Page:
Helping you understand Welsh law

Social care

Local authorities have a key role in providing social care for both adults and children, and support to carers.  Their functions extend to providing care for those with mental health needs, for disabled persons and for children who need to be taken into local authority care.  Local authorities are also responsible for providing adoption services, and for investigating and intervening to protect children from abuse and neglect.

Social welfare, including social services, is generally devolved in Wales. The Welsh Ministers have a general supervisory role in the current system of social care provision in Wales. As well as having inspection functions, the Welsh Ministers have the general function of encouraging improvement in the provision of Welsh local authority social services (section 92 of the Health and Social Care (Community Health and Standards) Act 2003). The Welsh Ministers have a general duty to encourage improvement in the quality of service regulated under Part 2 of the Care Standards Act 2000 (see section 8 of that Act). The Care Council for Wales must act under the directions and guidance of the Welsh Ministers (section 54(4) of the Care Standards Act 2000).

In addition to their general powers, the Welsh Ministers have some specific grant-making powers in the field of social care. They may pay grants to organisations providing training in social care work or to those undertaking such training (section 76(4) of the Care Standards Act 2000). The Welsh Ministers may provide grants to any person to promote the welfare of children and their parents, to support parenting (section 14 of the Education Act 2002) and to provide accommodation in children’s homes (section 82 of the Children Act 1989).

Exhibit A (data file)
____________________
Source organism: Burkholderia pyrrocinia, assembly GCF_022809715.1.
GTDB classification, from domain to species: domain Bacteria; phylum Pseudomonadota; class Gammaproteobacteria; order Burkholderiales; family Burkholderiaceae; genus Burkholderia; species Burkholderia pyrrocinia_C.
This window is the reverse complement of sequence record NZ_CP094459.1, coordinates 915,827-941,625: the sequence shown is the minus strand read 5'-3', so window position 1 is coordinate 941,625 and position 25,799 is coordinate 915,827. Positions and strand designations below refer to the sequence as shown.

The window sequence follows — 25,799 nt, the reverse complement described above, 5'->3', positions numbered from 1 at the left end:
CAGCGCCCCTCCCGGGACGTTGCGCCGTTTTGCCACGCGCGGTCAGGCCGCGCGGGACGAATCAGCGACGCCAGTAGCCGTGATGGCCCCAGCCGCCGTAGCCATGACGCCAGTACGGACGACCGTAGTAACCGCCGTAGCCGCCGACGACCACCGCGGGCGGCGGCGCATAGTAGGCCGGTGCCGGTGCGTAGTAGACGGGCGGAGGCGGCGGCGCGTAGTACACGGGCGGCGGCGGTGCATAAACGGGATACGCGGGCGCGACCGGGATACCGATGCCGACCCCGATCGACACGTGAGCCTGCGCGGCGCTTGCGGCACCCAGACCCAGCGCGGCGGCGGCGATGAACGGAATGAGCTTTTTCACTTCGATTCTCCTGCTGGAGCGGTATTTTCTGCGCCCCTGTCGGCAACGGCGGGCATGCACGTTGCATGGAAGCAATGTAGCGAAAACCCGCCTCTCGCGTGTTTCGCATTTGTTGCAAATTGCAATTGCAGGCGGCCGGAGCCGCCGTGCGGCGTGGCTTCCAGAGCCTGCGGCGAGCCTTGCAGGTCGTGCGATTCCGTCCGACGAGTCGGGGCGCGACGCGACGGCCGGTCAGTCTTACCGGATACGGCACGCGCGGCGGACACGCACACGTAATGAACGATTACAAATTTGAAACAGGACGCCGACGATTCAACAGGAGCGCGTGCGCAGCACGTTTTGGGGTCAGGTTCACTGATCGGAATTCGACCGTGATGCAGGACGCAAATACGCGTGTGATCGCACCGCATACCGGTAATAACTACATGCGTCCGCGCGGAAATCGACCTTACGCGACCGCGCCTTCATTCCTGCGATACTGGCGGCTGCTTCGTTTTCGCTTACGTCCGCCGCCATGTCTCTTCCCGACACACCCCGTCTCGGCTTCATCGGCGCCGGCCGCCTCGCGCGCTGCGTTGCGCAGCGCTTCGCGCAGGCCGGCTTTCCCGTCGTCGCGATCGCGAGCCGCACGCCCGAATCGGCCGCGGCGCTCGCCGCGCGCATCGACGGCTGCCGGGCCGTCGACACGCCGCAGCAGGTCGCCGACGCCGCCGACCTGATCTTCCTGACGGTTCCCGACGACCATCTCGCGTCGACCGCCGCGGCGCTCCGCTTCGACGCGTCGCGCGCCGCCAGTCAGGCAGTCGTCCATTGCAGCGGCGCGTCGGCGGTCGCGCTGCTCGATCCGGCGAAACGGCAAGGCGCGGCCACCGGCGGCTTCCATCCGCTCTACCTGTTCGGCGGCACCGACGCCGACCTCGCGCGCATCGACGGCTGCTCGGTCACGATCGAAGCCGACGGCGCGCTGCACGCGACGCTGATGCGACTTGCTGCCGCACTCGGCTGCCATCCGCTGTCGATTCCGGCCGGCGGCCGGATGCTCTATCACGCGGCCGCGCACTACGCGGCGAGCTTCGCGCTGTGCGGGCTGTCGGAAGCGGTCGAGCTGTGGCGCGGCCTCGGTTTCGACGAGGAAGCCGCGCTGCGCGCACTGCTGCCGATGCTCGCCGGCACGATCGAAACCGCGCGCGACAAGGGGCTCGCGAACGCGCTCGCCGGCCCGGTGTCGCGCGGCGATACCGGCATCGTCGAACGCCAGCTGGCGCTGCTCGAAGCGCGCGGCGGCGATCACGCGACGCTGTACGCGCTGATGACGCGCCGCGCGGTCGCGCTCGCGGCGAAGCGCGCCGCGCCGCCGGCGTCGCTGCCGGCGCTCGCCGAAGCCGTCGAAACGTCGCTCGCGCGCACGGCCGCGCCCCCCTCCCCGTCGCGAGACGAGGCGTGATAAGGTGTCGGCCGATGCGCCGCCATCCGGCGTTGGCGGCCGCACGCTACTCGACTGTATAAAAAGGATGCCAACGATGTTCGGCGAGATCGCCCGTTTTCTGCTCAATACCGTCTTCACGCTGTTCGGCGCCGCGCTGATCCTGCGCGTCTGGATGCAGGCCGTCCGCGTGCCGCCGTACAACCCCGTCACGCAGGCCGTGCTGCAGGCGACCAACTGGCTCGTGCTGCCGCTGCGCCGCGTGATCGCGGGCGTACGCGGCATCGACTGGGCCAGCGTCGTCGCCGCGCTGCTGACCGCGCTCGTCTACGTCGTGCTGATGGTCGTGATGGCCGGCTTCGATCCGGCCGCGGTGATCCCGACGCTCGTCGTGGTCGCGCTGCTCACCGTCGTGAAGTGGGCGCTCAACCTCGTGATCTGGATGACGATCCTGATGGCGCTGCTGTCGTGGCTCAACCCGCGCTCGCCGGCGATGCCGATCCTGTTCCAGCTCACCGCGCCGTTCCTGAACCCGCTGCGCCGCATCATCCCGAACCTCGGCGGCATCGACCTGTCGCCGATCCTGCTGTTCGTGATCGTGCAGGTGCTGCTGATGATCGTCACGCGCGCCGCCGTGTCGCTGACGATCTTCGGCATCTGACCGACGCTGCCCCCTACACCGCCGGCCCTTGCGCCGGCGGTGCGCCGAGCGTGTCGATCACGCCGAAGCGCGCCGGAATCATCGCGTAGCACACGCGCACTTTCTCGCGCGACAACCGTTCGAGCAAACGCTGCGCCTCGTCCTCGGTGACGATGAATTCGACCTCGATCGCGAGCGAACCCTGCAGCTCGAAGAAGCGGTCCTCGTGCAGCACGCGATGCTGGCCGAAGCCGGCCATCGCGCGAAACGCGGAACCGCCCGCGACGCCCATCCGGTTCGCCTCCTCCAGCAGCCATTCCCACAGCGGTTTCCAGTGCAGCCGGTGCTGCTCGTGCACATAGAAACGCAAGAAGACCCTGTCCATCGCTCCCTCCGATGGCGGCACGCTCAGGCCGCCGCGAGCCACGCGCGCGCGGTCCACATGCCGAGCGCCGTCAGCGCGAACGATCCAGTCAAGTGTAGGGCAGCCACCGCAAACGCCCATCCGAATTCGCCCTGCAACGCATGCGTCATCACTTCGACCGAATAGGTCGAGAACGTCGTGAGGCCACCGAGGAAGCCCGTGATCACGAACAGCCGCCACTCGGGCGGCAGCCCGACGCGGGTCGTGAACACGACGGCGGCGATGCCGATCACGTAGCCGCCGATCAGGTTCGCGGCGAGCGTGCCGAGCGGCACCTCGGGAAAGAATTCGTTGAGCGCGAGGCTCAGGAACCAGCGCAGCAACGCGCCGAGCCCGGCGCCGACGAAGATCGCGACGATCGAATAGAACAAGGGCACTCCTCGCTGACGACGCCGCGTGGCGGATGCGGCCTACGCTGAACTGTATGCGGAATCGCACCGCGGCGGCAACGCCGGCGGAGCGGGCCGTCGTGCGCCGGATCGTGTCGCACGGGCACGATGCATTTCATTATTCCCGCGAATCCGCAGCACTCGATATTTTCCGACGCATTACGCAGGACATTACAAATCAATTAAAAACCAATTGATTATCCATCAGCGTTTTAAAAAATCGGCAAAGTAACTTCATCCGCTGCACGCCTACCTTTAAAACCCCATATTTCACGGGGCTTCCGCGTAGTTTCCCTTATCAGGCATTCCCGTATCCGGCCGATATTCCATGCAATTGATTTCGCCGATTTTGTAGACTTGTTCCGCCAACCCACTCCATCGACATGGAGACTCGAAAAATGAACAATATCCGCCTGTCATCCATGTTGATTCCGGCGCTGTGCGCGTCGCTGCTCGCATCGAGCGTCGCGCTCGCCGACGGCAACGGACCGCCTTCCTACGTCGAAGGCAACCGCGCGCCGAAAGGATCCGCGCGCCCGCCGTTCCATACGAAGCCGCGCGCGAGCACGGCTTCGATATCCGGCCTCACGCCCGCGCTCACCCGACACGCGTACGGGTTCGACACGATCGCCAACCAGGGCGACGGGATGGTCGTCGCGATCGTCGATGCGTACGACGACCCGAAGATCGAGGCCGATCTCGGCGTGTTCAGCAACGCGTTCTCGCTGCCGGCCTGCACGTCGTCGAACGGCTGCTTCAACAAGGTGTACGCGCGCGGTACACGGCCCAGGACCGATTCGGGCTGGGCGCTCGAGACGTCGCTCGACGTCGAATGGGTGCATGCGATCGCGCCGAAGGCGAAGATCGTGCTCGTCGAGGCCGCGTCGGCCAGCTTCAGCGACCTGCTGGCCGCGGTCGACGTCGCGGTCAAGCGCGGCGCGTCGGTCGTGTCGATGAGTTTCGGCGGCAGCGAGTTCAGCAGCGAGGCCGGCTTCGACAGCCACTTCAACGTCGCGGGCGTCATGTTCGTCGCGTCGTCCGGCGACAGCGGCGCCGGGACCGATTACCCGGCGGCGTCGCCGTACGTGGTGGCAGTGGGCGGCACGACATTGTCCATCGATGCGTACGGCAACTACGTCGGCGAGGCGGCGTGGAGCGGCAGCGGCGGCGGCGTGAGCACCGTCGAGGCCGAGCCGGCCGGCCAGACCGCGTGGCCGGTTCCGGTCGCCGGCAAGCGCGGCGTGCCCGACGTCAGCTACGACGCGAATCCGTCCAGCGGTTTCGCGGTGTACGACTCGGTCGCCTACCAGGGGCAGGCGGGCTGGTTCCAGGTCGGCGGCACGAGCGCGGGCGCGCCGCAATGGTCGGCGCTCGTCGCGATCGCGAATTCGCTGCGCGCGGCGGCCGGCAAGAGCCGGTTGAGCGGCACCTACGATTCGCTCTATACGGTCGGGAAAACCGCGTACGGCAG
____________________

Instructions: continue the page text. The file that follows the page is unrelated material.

A Welsh Minister is usually appointed to be responsible for social care alongside health matters and he or she is served by the Welsh Government Department for Health and Social Services.

The laws on social care changed in Wales on 6 April 2016. The Social Services and Well-being (Wales) Act 2014 makes important changes to the way social services are delivered, primarily through promoting people’s independence to give them stronger voice and control. The Act puts greater onus on local authorities to provide preventative services which will delay, reduce or prevent needs for care and support. The Act gives local authorities an updated set of duties and functions in relation to improving the well-being of people who need care and support and carers who need support.

The Regulation and Inspection of Social Care (Wales) Act 2016 once implemented, will reform the regulatory regime for care and support services in Wales, and also reform the system of regulation of those who work in the sector and provide care for vulnerable adults or children.

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